Tag: ISS

CASIS Experiments Delivered to International Space Station

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The International Space Station, backdropped by the blackness of space and the thin line of Earth's atmosphere. (Credit: NASA)

The International Space Station, backdropped by the blackness of space and the thin line of Earth’s atmosphere. (Credit: NASA)

KENNEDY SPACE CENTER, FL., April 21, 2014 (CASIS PR) – The Center for the Advancement of Science in Space (CASIS) is proud to announce its research payloads berthed with the International Space Station (ISS) on Sunday, April 20. Space Exploration Technologies Corporation’s (SpaceX) Dragon capsule successfully berthed with the ISS, marking the completion of its launch to resupply the ISS with cargo and research. CASIS is tasked with managing and promoting research onboard the ISS U.S. National Laboratory.

Research onboard the SpaceX Dragon capsule included a range of experiments from life sciences. This is the second mission that has been responsible for launching CASIS-sponsored investigations to the ISS. In January, Orbital Sciences Corporation’s Cygnus capsule sent the first CASIS-sponsored investigations to the ISS. Below is an overview of the major payloads now onboard the ISS sponsored by CASIS:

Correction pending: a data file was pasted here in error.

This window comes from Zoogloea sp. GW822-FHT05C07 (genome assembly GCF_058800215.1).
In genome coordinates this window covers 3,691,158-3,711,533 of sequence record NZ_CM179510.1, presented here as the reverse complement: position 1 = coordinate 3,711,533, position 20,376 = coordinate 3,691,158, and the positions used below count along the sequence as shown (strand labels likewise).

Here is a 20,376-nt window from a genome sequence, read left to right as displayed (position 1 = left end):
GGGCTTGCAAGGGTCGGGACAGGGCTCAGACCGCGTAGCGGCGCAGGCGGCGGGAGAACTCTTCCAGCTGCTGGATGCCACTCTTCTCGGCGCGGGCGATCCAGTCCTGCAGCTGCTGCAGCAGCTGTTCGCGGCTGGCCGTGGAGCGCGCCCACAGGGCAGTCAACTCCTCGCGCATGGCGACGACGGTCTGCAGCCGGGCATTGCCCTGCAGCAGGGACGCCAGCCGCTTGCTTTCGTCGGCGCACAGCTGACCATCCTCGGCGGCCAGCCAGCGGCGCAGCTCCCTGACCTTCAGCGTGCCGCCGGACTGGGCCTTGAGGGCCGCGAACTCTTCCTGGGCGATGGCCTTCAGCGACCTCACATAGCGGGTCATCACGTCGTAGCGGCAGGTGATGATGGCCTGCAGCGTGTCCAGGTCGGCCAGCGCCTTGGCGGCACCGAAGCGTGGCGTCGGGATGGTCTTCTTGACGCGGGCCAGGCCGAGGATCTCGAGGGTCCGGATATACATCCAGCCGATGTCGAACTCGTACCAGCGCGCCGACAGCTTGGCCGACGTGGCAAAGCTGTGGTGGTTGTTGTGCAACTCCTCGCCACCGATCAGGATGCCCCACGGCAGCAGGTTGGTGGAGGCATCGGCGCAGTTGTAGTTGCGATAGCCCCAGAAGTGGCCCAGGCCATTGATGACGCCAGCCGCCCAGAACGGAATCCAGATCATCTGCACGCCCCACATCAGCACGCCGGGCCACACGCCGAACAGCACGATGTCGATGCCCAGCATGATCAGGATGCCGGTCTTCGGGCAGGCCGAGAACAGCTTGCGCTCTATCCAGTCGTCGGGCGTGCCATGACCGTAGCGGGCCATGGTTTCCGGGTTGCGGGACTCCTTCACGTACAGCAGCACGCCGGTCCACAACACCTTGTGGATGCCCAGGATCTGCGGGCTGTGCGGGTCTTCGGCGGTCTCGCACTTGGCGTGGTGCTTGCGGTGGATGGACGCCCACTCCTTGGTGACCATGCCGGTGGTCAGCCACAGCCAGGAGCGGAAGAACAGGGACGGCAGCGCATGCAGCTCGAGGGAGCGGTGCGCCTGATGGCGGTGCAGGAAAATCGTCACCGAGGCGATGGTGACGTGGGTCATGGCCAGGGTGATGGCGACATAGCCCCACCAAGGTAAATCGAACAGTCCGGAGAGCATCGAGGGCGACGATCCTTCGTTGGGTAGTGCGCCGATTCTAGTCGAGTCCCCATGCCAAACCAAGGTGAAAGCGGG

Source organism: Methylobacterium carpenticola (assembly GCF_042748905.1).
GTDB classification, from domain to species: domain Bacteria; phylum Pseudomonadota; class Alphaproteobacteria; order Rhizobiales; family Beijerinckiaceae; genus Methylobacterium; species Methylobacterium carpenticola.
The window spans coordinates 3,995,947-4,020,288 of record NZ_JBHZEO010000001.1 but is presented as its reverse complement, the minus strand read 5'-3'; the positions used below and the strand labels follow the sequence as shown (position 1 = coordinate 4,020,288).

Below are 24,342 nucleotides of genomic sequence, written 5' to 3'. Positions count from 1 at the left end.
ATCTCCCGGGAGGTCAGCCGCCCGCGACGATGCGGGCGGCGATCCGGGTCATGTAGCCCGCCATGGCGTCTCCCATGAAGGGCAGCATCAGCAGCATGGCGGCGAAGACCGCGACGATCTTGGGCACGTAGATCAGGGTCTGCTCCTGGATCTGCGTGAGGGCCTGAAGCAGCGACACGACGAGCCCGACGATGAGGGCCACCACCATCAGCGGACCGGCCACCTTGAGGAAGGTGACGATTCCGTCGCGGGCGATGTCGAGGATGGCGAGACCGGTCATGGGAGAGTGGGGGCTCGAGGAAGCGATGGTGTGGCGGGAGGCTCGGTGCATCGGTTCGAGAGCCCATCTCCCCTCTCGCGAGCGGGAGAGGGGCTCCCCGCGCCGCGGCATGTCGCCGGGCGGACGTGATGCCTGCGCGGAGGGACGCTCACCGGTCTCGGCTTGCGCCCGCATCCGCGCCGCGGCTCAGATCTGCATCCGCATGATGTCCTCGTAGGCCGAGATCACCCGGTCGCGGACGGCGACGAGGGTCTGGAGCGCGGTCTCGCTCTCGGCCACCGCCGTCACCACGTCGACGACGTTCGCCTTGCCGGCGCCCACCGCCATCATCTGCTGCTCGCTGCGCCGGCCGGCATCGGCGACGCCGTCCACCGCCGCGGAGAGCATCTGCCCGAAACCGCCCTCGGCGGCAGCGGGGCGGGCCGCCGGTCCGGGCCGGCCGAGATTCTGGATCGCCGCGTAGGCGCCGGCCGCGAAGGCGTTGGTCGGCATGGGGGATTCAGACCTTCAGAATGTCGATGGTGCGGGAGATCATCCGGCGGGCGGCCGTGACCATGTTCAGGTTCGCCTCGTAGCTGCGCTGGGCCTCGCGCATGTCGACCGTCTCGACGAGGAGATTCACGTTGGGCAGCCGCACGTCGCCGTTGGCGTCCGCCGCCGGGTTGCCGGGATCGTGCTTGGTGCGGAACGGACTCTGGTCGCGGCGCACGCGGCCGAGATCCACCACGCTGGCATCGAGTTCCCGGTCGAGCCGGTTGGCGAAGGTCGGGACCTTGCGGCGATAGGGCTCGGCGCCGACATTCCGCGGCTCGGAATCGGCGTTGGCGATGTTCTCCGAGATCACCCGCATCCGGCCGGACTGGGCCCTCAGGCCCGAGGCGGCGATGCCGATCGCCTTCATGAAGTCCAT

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Dragon Berthed at International Space Station

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Dragon berthed at ISS. (Credit: NASA)

Dragon berthed at ISS. (Credit: NASA)

NASA PR — ISS Commander Koichi Wakata of the Japan Aerospace Exploration Agency, with the assistance of NASA’s Rick Mastracchio, successfully berthed the SpaceX Dragon spacecraft at the space station at 9:06 a.m. EDT. The mission is the company’s third cargo delivery flight to the station. Dragon’s cargo will support more than 150 experiments to be conducted by the crews of ISS Expeditions 39 and 40.

The scientific payloads on Dragon include investigations that focus on efficient ways to grow plants in space, demonstrating laser optics to communicate with Earth, human immune system function in microgravity and Earth observation. Also being delivered is a set of high-tech legs for Robonaut 2, which can provide the humanoid robot torso already aboard the orbiting laboratory with the mobility it needs to help with regular and repetitive tasks inside the space station.